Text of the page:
Family Rail-babbler (Eupetidae)

Near Threatened

Rail-babbler (Eupetes macrocerus)

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Taxonomy

French: Eupète à longue queue German: Rallenflöter Spanish: Zordala colilarga
Other common names: Malaysian Rail-babbler
Taxonomy:

Eupetes macrocerus

Temminck

, 1831,

Padang, Sumatra

.

Original name was unjustifiably emended to “macrocercus” and this version has been used extensively; Temminck himself emended name to “macrourus” (in 1835), and this name handwritten may have been misread/miscopied as “macrocerus” in original publication. Two subspecies recognized.

Subspecies and Distribution
  • E. m. macrocerus Temminck, 1831 – S Thailand, Peninsular Malaysia, Sumatra and N Natuna Is.
  • E. m. borneensis Robinson & Kloss, 1921 – Borneo.
  • Descriptive notes

    28–30 cm; 66–72 g. Distinctive, with long neck and tail; broad white supercilium from front of eye and extending down side of neck, bordered below by broad black line from bill base and lores through and below orbit and along neck side, and azure patch on side of neck below black stripe. Nominate race has forehead rich ochra­ceous buff, crown, nape and hindneck chestnut-red, merging to reddish-brown on upperparts, uppertail-coverts slightly more intensely coloured; remiges dusky brown, edged golden-brown on outer webs, upperwing-coverts ochraceous buff, edged golden-brown; tail reddish-brown, rectrices edged more ochraceous; chin, throat and foreneck rich chestnut, underparts ochraceous brown, breast lightly washed chestnut, belly washed grey; underwing-coverts reddish-brown; iris brown; bill and legs black. Sexes alike. Immature is duller than adult, forehead grey, throat white, underparts dark brownish-grey. Race borneensis differs from nominate in having head richer brown, upperparts, especially tail, much redder, underparts more extensively rufous.

    Drawing by Chris Rose
    Descriptive notes:

    28–30 cm; 66–72 g. Distinctive, with long neck and tail; broad white supercilium from front of eye and extending down side of neck, bordered below by broad black line from bill base and lores through and below orbit and along neck side, and azure patch on side of neck below black stripe. Nominate race has forehead rich ochra­ceous buff, crown, nape and hindneck chestnut-red, merging to reddish-brown on upperparts, uppertail-coverts slightly more intensely coloured; remiges dusky brown, edged golden-brown on outer webs, upperwing-coverts ochraceous buff, edged golden-brown; tail reddish-brown, rectrices edged more ochraceous; chin, throat and foreneck rich chestnut, underparts ochraceous brown, breast lightly washed chestnut, belly washed grey; underwing-coverts reddish-brown; iris brown; bill and legs black. Sexes alike. Immature is duller than adult, forehead grey, throat white, underparts dark brownish-grey. Race borneensis differs from nominate in having head richer brown, upperparts, especially tail, much redder, underparts more extensively rufous.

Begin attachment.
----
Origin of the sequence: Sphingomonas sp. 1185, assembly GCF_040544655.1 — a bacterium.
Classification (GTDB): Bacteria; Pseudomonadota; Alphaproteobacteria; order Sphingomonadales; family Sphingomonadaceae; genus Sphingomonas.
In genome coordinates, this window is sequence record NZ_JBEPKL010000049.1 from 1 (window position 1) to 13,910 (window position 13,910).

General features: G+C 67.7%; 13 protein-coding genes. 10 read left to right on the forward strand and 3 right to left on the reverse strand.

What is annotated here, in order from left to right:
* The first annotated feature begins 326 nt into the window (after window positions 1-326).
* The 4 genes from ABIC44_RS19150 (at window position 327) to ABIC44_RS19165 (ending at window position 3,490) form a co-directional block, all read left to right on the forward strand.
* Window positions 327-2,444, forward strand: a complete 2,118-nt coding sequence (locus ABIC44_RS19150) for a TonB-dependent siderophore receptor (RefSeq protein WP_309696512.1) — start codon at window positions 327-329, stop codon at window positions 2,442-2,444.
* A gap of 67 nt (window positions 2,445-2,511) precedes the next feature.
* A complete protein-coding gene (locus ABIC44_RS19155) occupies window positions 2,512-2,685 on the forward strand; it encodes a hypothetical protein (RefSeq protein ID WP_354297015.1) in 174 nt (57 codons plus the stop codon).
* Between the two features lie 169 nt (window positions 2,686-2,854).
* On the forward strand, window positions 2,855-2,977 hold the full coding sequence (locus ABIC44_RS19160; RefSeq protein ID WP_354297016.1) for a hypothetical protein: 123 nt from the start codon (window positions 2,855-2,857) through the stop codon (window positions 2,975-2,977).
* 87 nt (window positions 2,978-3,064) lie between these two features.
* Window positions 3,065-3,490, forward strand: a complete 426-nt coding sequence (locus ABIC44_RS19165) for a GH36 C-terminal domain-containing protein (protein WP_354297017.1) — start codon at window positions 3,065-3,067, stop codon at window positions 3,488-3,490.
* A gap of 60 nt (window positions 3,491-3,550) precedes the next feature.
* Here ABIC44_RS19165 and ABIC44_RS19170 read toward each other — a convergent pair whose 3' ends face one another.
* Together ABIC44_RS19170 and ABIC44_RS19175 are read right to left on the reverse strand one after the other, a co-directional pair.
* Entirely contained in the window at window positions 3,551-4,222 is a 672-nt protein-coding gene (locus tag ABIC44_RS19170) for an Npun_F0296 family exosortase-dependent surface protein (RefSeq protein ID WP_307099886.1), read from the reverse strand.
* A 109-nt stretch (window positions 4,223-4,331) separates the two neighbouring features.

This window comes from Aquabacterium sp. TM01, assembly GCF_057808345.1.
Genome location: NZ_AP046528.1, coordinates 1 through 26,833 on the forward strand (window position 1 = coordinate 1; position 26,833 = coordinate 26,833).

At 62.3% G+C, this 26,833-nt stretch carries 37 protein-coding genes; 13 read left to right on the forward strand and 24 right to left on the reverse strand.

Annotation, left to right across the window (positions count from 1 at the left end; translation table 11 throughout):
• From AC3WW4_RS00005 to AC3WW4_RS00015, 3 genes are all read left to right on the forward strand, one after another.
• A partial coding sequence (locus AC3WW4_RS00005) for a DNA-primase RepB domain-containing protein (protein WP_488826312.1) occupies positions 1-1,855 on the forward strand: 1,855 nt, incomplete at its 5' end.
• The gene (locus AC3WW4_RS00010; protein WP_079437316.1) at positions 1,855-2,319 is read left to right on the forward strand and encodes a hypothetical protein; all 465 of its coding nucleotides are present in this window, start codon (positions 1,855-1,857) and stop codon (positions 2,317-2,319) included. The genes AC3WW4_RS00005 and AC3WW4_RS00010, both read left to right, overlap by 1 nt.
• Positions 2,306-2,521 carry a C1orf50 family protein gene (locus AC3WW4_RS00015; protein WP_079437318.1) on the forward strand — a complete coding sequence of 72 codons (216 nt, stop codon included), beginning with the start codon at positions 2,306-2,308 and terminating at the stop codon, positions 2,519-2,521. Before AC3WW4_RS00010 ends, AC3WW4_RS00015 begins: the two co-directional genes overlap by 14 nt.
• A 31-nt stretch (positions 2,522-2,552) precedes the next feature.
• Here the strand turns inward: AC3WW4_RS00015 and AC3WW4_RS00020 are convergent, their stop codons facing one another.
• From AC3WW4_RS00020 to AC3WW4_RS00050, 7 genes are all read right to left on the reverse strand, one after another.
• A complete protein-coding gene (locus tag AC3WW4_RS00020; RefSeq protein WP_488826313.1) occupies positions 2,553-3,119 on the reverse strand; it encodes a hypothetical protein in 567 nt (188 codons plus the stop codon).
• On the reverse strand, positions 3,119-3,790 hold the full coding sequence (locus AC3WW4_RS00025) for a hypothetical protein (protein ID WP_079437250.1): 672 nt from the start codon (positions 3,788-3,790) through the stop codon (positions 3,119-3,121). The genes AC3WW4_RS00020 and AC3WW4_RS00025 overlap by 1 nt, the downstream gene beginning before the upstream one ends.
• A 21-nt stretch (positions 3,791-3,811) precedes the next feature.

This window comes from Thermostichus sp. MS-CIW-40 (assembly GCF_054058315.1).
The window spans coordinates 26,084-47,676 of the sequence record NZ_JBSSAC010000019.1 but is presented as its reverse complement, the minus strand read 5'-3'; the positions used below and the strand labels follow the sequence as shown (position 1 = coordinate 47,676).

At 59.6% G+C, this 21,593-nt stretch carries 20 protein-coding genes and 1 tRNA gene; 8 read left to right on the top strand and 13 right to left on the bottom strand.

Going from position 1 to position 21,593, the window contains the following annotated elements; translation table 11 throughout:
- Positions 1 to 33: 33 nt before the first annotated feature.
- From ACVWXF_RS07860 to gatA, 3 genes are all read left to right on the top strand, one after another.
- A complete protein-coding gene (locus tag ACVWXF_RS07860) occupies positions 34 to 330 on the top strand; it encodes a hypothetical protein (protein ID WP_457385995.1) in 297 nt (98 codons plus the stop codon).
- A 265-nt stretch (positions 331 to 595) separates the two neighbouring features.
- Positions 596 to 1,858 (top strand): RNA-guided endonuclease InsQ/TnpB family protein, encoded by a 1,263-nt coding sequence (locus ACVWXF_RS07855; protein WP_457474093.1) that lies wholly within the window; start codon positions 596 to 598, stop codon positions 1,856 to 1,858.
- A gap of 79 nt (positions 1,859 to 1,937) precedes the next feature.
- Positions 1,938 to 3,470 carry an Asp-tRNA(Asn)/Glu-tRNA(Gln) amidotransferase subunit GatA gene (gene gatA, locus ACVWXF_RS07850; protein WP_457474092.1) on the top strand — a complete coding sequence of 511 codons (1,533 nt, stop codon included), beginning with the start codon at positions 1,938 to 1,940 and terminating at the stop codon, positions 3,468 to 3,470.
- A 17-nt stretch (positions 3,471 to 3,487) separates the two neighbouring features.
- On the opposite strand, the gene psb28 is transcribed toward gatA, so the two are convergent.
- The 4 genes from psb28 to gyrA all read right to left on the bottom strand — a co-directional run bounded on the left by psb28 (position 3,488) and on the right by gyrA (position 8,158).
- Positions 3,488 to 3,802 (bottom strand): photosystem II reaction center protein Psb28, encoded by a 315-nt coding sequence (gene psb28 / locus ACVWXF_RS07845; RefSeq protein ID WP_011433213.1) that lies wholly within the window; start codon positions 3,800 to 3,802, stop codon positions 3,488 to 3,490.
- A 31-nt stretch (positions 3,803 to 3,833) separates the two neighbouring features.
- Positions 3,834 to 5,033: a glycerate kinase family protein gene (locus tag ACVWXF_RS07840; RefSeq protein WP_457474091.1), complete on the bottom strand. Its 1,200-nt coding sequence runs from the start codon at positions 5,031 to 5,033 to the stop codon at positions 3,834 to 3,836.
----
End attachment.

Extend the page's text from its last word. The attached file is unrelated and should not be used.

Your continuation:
Voice

    Song, usually starting with two or three soft clucks (detectable only at very close range), followed by thin monotone whistle increasing and then fading in volume, “oo…ooo...oooooo...ooo…oo”; ventriloquial effect achieved by bird shifting between utterances. Presumed contact call “tok”; frog-like clucking “goink”, possibly as alarm call.

    Habitat

    Tall primary forest and logged forest with closed canopy, layered structure and well-vegetated to fairly open floor; also swamp-forest and heath-forest. From lowlands to montane-forest ecotone, rarely into base of lower montane forest; to c. 1300 m#R in Malay Peninsula, and to 900 m in Sumatra and Borneo.

    Food and feeding

    Insects, including cicadas (Cicadidae) and beetles (Coleoptera); also spiders (Araneae). Terrestrial; walks on forest floor, dashes over ground and fallen branches in pursuit of prey items. Timid. Reluctant to fly if disturbed, preferring to seek shelter by running.

    Breeding

    Eggs in late Jan or early Feb, and fledgling seen in Jun. Nest a shallow, loosely constructed cup of plant fibres; one described as built c. 30 cm from ground, on top of accumulated dead leaves among leaf stalks of ground plant. Clutch 2 eggs, white and unmarked. No other information.

    Movements

    Resident.

    Status and conservation

    Not globally threatened. Currently considered Near Threatened. Scarce to fairly common over most of range; locally numerous. Rare in Taman Negara National Park, in Peninsular Malaysia. Marked shyness no doubt contributes to its apparent scarcity. Lowland habitat has been, and will continue to be, extensively logged throughout most of this species’ range; it does, however, persist in logged forest. Forest on submontane slope more secure, although some doubt about long-term viability of fragmented populations.

    Recommended citation

    Boles, W. (2019). Rail-babbler (Eupetes macrocerus). In: del Hoyo, J., Elliott, A., Sargatal, J., Christie, D.A. & de Juana, E. (eds.). Handbook of the Birds of the World Alive. Lynx Edicions, Barcelona. (retrieved from https://www.hbw.com/node/59723 on 24 April 2019).